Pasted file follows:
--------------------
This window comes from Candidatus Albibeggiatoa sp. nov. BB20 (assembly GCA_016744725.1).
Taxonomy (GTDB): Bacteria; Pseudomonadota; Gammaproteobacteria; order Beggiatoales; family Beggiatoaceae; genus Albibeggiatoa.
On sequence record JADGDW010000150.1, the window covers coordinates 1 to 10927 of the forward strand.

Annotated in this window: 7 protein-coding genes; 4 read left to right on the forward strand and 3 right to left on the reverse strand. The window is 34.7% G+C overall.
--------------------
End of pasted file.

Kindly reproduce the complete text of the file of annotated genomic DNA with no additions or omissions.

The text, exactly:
This window comes from Candidatus Albibeggiatoa sp. nov. BB20 (assembly GCA_016744725.1).
Taxonomy (GTDB): Bacteria; Pseudomonadota; Gammaproteobacteria; order Beggiatoales; family Beggiatoaceae; genus Albibeggiatoa.
On sequence record JADGDW010000150.1, the window covers coordinates 1 to 10927 of the forward strand.

Annotated in this window: 7 protein-coding genes; 4 read left to right on the forward strand and 3 right to left on the reverse strand. The window is 34.7% G+C overall.